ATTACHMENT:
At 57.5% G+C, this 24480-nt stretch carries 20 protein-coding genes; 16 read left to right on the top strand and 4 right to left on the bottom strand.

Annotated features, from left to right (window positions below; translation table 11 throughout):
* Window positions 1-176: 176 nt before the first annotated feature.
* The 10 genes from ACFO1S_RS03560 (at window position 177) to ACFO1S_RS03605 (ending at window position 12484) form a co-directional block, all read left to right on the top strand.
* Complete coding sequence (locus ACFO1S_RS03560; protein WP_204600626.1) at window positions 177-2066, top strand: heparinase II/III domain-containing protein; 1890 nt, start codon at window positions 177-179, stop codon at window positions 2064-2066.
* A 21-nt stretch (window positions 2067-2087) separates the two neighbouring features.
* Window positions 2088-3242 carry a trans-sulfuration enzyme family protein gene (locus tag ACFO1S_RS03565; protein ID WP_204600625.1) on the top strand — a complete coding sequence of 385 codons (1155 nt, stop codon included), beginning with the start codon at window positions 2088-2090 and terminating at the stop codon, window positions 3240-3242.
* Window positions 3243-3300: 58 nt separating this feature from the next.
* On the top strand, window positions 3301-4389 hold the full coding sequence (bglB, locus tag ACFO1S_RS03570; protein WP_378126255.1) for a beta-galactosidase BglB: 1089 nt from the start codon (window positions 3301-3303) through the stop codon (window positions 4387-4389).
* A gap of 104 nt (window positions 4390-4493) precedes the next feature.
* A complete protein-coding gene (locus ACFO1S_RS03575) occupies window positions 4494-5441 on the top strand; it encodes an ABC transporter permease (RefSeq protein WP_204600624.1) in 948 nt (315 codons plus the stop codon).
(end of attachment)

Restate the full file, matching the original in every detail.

At 57.5% G+C, this 24480-nt stretch carries 20 protein-coding genes; 16 read left to right on the top strand and 4 right to left on the bottom strand.

Annotated features, from left to right (window positions below; translation table 11 throughout):
* Window positions 1-176: 176 nt before the first annotated feature.
* The 10 genes from ACFO1S_RS03560 (at window position 177) to ACFO1S_RS03605 (ending at window position 12484) form a co-directional block, all read left to right on the top strand.
* Complete coding sequence (locus ACFO1S_RS03560; protein WP_204600626.1) at window positions 177-2066, top strand: heparinase II/III domain-containing protein; 1890 nt, start codon at window positions 177-179, stop codon at window positions 2064-2066.
* A 21-nt stretch (window positions 2067-2087) separates the two neighbouring features.
* Window positions 2088-3242 carry a trans-sulfuration enzyme family protein gene (locus tag ACFO1S_RS03565; protein ID WP_204600625.1) on the top strand — a complete coding sequence of 385 codons (1155 nt, stop codon included), beginning with the start codon at window positions 2088-2090 and terminating at the stop codon, window positions 3240-3242.
* Window positions 3243-3300: 58 nt separating this feature from the next.
* On the top strand, window positions 3301-4389 hold the full coding sequence (bglB, locus tag ACFO1S_RS03570; protein WP_378126255.1) for a beta-galactosidase BglB: 1089 nt from the start codon (window positions 3301-3303) through the stop codon (window positions 4387-4389).
* A gap of 104 nt (window positions 4390-4493) precedes the next feature.
* A complete protein-coding gene (locus ACFO1S_RS03575) occupies window positions 4494-5441 on the top strand; it encodes an ABC transporter permease (RefSeq protein WP_204600624.1) in 948 nt (315 codons plus the stop codon).